Geographic Tongue Dec 28, 2020 12:23:51 GMT -5
Post by 1dave on Dec 28, 2020 12:23:51 GMT -5
Geographic tongue (also known as benign migratory glossitis) is an inflammatory disorder that usually appears on the top and sides of the tongue.
Typically, affected tongues have a bald, red area of varying sizes that is surrounded, at least in part, by an irregular white border (see Right). The appearance of the affected portion of the tongue results from loss of the finger-like and mushroom shaped projections (papilla) which normally cover the tongue’s surface. Occasionally, similar appearing lesions occur on other oral sites, such as the palate, cheeks, under the tongue, or on the gums. Such lesions are known as geographic stomatitis or erythema migrans.
Above Left: This patient has a combination of both geographic and fissured tongue.
Above Right: In this patient, erythema migrans lesions developed underneath the tongue.
QUESTIONS AND ANSWERS ABOUT GEOGRAPHIC TONGUE
Q: What causes geographic tongue?
A: The cause of geographic tongue is unknown. Several factors have been proposed as possible causes such as emotional stress, psychological factors, habits, allergies, diabetes and hormonal disturbances. However, none of these factors have been conclusively linked to geographic tongue. A relationship between geographic tongue and psoriasis (a skin disease) has been reported. Geographic tongue was found to be more frequent in patients with psoriasis. Some consider geographic tongue an oral form of psoriasis.
Q: Who gets geographic tongue?
A: Geographic tongue is a fairly common condition. It can occur at any time in life, including childhood. It is estimated to affect from 1 - 2.5% of the population. In affected individuals geographic tongue tends to vary in color, shape and size --- hence the name of the condition. Multiple affected areas are commonly found. Lesions may also completely disappear for a period of time and then reappear. Geographic tongue and fissured tongue (Please see the PATIENT INFORMATION SHEET: Fissured Tongue) commonly occur together.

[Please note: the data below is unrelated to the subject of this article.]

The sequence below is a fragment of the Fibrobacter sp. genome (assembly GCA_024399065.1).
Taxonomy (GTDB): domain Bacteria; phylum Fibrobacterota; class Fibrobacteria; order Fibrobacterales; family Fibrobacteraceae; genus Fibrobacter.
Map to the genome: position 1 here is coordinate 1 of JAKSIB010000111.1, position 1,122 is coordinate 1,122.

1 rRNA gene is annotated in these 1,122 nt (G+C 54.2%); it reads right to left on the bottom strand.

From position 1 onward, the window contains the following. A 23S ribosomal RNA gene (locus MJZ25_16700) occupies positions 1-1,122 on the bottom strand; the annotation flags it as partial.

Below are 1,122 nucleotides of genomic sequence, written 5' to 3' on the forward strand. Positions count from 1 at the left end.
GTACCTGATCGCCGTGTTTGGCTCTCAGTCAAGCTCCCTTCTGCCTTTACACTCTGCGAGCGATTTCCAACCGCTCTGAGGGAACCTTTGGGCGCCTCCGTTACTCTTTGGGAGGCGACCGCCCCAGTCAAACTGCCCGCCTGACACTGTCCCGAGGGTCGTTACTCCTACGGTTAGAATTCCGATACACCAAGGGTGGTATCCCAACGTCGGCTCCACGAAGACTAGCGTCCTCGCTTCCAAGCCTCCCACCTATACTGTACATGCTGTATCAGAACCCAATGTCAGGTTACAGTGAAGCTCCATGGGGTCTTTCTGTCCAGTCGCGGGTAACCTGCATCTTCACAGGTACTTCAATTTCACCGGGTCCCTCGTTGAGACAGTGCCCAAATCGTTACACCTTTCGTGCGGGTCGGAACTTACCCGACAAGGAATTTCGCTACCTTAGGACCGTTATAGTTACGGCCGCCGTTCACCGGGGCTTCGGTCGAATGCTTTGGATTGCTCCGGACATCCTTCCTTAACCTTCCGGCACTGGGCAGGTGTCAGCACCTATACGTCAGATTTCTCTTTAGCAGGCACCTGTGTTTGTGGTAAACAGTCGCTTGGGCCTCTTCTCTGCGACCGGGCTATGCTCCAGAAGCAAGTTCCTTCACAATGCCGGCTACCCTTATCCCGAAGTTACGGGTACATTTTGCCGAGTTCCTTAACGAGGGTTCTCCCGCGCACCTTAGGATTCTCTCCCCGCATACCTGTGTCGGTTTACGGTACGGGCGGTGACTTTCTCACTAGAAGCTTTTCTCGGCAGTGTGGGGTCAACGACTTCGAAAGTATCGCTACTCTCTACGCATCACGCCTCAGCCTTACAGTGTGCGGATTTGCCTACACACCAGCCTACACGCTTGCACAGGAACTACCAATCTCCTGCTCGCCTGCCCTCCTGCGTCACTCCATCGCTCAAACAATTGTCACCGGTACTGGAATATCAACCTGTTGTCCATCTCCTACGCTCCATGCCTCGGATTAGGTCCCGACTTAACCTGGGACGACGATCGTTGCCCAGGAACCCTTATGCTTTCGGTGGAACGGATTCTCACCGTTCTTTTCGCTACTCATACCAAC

Q: Can people catch this from me?
A: Geographic tongue is not contagious and cannot be passed to anyone else.
Q: Is treatment necessary for geographic tongue?
A: Geographic tongue usually has no symptoms. In most cases, there is no need for treatment of this condition. Occasionally geographic tongue may cause a burning or smarting sensation of the tongue. In this situation, topical anesthetics can be used for surface numbing. Anti-inflammatory drugs (cortisonelike drugs) also may be prescribed to help control discomfort.
Q: Can geographic tongue turn to cancer?
A: No. There has not been any report regarding geographic tongue causing cancer. In most cases, a biopsy is not necessary to establish the diagnosis because of the identifiable clinical findings.
Prepared by L. Radfar and the AAOM Web Writing Group
Reviewed 13 May 2015